Unspoken

Living up to your father’s pride can be a hard thing. Sons can grow to be warriors or a disgrace to their family. Every stage in growing up is dictated by it, dreams and aspirations driven by the will to become men. You can see the glint in their father’s eye when they’re born, the same emotion present during the initiation of Felks to be welcomed into the tribe.

I imagine my father wasn’t too happy when he saw me. His failure of a son was too much to bear. More so since he was part of the village council in Velsa. I was born with a birthmark covering half my face. Above all else, I was too shy around people. A weakling. It wasn’t long till I noticed I was never going to live up to his expectations. At a young age, he’d curse the gods in my presence, and my mother could do less to stop him from showing it.

Once, when I was seven, I stole a piece of venison from one of the villager's fire. The meat stared back at me from the rack where no one was outside to look over it. The kill was a sumptuous, red beast, fat dripping from it like gold melting from the prize. I ceded to my hunger in that moment and acted towards my temptation by approaching the meat.

The second I grabbed it so I could toss it inside my makeshift knapsack, a child, few years younger than me, came from one of the huts and screamed. I tried to hide my face as I sped into the forest. It was too late, and my birthmark was too visible to make me distinguishable from any other kid.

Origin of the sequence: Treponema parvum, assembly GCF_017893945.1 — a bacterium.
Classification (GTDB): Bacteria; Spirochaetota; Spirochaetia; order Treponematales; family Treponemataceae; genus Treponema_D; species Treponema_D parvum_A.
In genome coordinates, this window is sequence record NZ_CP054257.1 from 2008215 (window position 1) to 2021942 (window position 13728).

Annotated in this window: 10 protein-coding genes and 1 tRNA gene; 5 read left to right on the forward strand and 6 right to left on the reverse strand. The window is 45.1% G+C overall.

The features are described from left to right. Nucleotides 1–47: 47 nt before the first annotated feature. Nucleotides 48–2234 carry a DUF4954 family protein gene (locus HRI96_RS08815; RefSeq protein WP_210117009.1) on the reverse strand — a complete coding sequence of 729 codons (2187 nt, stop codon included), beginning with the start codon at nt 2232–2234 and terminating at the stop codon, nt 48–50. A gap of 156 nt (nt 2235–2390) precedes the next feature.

I came back home early the next morning smothered in guilt. No one had come looking for me to take me back to atone for my sin. They knew I'd be back when I needed food and warmth. They knew the woods weren’t safe for an odd-looking child in the presence of beasts, away from the comfort of the village.

Somehow, I had heard whispers in the night, calling to me. They were so many voices, most I could not understand. Mysterious as they were, they gave me comfort. They made me feel like I wasn’t alone.

As if he'd smelled of my presence, my father stood firm in the middle of the compound when I returned. It was so early I’d thought I'd seen a ghost. His chiseled arms crossed together in the dim light of dawn, he appeared in the light like a well made sculpture. The glowing torch behind him illuminated our home and the competing visuals made him look more intimidating.

I could not turn away from his presence. I had already brought shame to my family. My father, mother, and sister Sherry. I walked with my head lowered, meat outside the knapsack in my hand and uneaten. I came close to his presence, and spoke in a low voice, near inaudible. Offered an apology, in the words ‘I'm sorry father.’

I held out the piece of steak towards him, ready for him to take it and lash me for what I'd done. He walked away instead, and left me outside holding on to the pillage like the rotten meat I was.

I slept the next three nights without adequate food. Lean as I was, my skin fell in as if to stick to my very bones. It was hard to recover with my daily staple of porridge. I grew frail and lean. Nothing like the able-bodied youth of my age. In the test of manliness, to become a Kelp, I was set to fail even from a very young age. It would prove a challenge in my formative years.